Even as they release their fifth album, for casual observers Imagine Dragons are probably still defined by their second single, Radioactive. The slowest of slow burning hits, released in 2012, it was only a couple of weeks ago that its record for the longest ever stay on the US chart (87 weeks) was finally surpassed by The Weeknd’s Blinding Lights.
But even listening to that one song, you’d be hard pushed to pick a genre for the Las Vegas quartet. A bit rocky, a bit synthpoppy, a bit dubstep even, their ongoing style-hopping has allowed them to become a rare example of a truly successful band in the streaming era. They’ve got something to fit on almost any playlist, having worked with everyone from Lil Wayne to Avicii.
That means that here, there’ll be a few songs that you might like, and a few you’ll hate violently too. I was quite taken by the slick R&B of #1, and Cutthroat’s mix of low, hammered piano and painful screaming. However, the raging Dull Knives’ attempt at going full Nirvana is fingers in ears time, and nor does the band particularly suit swaying campfire singalongs such as One Day.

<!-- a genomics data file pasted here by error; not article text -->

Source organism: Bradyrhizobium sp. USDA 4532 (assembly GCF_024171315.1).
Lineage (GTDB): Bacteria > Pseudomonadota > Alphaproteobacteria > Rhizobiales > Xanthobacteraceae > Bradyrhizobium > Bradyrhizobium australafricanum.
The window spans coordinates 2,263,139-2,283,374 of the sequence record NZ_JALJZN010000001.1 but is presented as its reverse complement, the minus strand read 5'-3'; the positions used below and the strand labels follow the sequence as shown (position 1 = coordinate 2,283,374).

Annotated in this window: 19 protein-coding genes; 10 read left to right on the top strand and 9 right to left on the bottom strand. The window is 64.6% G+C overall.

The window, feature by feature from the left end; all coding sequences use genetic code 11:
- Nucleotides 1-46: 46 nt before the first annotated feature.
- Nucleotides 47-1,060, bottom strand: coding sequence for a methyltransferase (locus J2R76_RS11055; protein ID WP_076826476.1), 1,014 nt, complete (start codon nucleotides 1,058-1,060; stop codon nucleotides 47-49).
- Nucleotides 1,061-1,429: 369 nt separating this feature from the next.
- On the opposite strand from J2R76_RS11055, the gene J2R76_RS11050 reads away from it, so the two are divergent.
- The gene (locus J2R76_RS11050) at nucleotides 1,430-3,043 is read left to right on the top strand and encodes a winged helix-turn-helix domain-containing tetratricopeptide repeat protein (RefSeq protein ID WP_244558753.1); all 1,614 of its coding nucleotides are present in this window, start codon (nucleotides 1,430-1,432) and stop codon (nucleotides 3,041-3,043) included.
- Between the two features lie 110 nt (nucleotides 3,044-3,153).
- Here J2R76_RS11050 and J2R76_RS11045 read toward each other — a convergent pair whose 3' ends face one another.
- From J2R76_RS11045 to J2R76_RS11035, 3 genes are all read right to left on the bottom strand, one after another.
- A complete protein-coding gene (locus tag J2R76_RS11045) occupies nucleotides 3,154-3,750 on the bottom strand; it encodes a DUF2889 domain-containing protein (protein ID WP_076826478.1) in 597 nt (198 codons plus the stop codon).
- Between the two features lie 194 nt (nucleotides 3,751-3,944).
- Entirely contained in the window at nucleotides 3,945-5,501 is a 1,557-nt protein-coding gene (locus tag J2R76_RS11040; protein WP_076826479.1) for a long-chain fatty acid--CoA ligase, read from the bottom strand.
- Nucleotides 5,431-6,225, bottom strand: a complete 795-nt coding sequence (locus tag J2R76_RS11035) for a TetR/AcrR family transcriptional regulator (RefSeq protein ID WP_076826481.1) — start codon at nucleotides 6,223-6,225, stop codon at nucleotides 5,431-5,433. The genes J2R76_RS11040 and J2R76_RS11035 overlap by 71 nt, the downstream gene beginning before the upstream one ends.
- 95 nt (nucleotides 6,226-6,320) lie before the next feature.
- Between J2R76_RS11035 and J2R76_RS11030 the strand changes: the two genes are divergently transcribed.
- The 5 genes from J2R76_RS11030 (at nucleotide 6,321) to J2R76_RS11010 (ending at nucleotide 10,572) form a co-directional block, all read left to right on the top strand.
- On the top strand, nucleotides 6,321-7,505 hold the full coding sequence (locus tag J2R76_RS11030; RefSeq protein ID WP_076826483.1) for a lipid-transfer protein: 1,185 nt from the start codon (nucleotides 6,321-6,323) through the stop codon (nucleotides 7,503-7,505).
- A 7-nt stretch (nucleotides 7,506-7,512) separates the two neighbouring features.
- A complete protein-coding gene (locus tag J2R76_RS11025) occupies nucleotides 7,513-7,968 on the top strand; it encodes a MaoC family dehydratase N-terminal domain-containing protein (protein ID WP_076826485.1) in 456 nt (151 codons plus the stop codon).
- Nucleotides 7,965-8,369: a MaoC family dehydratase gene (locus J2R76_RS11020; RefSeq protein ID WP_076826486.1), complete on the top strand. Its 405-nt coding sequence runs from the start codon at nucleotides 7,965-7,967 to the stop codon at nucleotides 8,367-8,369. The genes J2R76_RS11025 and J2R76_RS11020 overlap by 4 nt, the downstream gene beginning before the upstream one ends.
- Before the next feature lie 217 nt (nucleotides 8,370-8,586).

Big name producer Rick Rubin is in charge this time, and frontman Dan Reynolds has said Rubin pushed him to be “more direct”. That means blindingly obvious lyrics about mental health: “It’s okay to be not okay,” “I’m finding it hard to love myself,” “Take a look outside, it’s a beautiful day,” on an album that, on balance, irritates more than it inspires.